Don't ask me why, but lately I've had the 1950 Pincus Sisters rendition of the Moskowitz and Lupowitz radio jingle in my head. This is odd, considering I wasn't alive in 1950, I don't speak Yiddish, and I never visited the Romanian-Jewish restaurant that stood on the corner of 2nd Street and 2nd Avenue until 1966.
The restaurant (where “the finest Jews come to eat”) was founded in 1909 by Romanian immigrants (Joseph Moskowitz was a child prodigy on the cymbalom and went on to a somewhat illustrious music career). It was known as a sophisticated hotspot--the tables were covered in linen, the waiters wore black ties--and thus became a favorite of Yiddish actors and many celebrities of the time, like Milton Berle, Eddie Cantor, and Sid Caesar.
Artie Shaw with M&L's Anzelowitz, Live & Be Well
Its listing in the 1939 Federal Writer's Project guide to the city, under Jewish food, notes that lunch could be had for 55 cents and dinner from 85 cents.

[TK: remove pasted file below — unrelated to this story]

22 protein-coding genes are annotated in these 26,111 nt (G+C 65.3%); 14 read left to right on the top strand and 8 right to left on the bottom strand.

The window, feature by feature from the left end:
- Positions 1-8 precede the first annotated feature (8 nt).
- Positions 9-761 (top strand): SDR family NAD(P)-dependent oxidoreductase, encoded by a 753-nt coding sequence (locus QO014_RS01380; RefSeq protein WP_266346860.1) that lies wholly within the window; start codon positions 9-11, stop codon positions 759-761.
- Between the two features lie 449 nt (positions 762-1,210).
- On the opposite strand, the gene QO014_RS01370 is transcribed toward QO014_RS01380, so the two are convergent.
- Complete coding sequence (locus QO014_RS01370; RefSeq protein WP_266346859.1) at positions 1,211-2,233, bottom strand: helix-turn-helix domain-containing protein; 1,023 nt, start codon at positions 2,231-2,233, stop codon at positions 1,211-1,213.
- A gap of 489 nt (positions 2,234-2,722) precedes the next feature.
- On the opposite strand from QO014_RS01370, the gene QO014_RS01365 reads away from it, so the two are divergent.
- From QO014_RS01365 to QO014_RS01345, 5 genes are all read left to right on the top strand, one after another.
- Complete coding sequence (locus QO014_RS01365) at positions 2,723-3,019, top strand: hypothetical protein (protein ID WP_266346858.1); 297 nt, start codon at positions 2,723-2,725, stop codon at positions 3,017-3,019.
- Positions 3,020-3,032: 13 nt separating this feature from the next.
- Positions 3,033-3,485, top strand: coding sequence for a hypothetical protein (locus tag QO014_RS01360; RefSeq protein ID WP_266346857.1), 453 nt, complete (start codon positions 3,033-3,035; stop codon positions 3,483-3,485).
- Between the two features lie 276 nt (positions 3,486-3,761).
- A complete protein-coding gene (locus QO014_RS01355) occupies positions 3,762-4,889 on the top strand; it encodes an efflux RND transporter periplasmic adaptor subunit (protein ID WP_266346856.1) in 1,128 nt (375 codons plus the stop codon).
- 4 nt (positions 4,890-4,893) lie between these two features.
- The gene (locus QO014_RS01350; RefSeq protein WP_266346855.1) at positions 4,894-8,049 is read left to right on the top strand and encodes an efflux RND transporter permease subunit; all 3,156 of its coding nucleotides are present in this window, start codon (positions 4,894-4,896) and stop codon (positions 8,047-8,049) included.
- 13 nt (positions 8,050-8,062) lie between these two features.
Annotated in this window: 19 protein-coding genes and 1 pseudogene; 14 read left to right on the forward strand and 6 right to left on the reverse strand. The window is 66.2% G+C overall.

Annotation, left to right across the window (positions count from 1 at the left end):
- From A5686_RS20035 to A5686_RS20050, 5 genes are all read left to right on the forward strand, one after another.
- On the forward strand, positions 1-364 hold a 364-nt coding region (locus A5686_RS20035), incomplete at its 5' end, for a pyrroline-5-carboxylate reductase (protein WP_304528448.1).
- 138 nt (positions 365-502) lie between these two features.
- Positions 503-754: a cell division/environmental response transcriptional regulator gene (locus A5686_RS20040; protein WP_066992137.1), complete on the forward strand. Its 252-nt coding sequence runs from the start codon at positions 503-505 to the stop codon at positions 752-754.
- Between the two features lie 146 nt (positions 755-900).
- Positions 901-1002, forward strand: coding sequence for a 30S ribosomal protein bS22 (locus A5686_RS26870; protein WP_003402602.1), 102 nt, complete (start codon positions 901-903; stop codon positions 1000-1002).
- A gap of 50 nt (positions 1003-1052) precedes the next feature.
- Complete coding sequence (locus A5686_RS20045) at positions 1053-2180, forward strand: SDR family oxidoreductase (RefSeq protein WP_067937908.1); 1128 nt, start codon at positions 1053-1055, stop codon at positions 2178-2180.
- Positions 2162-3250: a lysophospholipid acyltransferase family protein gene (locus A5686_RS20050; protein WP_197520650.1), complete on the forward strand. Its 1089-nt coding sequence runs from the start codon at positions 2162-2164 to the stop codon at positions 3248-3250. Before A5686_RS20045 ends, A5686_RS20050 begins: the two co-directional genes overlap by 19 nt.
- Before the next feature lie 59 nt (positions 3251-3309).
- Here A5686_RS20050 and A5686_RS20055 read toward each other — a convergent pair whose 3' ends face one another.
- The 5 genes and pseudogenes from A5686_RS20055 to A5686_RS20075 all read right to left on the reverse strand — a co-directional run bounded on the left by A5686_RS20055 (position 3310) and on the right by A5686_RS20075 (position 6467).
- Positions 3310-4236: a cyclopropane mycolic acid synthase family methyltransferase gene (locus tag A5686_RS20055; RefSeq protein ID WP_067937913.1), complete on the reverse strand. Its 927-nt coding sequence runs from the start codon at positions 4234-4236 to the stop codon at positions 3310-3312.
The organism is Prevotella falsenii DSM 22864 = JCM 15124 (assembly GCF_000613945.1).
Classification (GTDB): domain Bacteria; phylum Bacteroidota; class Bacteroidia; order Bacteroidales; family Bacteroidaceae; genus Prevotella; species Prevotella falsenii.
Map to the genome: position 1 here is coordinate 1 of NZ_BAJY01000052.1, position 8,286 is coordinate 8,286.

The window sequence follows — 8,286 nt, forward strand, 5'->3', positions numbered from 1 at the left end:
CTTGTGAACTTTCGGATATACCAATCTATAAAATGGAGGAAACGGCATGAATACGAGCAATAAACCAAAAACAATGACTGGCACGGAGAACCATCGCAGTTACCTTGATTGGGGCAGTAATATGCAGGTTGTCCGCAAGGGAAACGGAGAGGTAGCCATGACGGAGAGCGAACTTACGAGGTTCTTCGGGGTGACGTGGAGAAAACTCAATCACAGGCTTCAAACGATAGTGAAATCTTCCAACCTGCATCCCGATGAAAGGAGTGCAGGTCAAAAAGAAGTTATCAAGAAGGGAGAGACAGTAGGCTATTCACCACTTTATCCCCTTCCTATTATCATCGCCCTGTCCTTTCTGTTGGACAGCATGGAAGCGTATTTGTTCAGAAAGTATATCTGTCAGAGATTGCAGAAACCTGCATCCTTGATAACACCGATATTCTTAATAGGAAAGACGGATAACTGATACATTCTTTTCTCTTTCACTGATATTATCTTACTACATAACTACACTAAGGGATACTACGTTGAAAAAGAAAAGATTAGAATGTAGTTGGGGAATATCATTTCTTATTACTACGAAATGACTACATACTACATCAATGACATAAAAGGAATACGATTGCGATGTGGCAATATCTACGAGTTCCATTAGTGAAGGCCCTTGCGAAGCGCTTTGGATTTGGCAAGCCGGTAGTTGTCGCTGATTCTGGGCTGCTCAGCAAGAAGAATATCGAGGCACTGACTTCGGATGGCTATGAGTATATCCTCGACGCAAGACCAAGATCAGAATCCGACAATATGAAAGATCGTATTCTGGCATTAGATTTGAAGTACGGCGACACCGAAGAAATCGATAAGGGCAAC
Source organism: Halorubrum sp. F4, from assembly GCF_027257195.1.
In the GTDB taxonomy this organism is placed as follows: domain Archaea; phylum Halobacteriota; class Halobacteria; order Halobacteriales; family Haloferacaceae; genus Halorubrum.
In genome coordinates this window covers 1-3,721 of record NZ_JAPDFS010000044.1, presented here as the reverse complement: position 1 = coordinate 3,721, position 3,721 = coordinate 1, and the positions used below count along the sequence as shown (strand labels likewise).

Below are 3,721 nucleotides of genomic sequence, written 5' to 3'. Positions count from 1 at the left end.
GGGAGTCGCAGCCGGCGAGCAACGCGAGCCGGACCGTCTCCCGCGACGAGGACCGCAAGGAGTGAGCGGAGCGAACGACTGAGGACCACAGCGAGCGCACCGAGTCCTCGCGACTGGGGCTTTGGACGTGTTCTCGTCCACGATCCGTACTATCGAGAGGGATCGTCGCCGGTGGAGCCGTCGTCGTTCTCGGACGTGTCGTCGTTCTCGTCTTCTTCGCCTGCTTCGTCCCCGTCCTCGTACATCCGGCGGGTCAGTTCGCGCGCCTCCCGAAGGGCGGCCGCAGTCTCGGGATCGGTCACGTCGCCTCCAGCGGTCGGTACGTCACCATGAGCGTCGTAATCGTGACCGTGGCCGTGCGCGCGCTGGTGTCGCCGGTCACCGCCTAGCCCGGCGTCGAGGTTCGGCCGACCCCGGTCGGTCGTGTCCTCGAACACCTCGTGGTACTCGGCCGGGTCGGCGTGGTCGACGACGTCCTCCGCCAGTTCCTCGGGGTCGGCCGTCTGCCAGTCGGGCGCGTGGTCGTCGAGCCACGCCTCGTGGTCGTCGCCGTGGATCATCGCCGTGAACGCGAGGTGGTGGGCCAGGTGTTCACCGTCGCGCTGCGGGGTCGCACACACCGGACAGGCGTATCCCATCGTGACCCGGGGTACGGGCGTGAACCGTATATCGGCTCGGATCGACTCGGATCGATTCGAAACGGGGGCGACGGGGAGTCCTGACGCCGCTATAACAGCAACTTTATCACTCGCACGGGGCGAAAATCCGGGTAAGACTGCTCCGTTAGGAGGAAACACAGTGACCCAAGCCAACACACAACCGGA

LaSalle Academy bought the property in 1966 and moved in soon after. The building might be the same, but if it is, it's been changed so thoroughly that it's unrecognizable from its history. (That arched window to the far right, though, still remains at Anthology Film Archives.)
Cushman, from Dino's
You can buy one of their 1962 menus from ebay for $100 and imagine enjoying a meal of Calf's Brains and Pickled Herring, Gefilte Fish, Stuffed Cabbage, Chicken in the Pot, and a dessert of Stewed Prunes.
Moskowitz & Lupowitz was one of the only fancy Jewish restaurants on the Lower East Side and maybe it's on my mind because of the whole Octavia's Porch opening.
The owner of the new Avenue B business calls it "the city's first culturally Jewish restaurant with a sophisticated approach to feature global tastes and flavors." But Moskowitz & Lupowitz was here long before Octavia's. They were culturally Jewish, sophisticated, and globally flavored. Octavia's will be serving many of the same dishes, like Kreplach, Gefilte Fish, and Chicken Livers, and they'll be doing "artisanal" tricks like making caramel matzo and pouring it over ice cream. Still, I doubt they'll have a Yiddish radio jingle such as that once sung by the Pincus Sisters for Moskowitz & Lupowitz.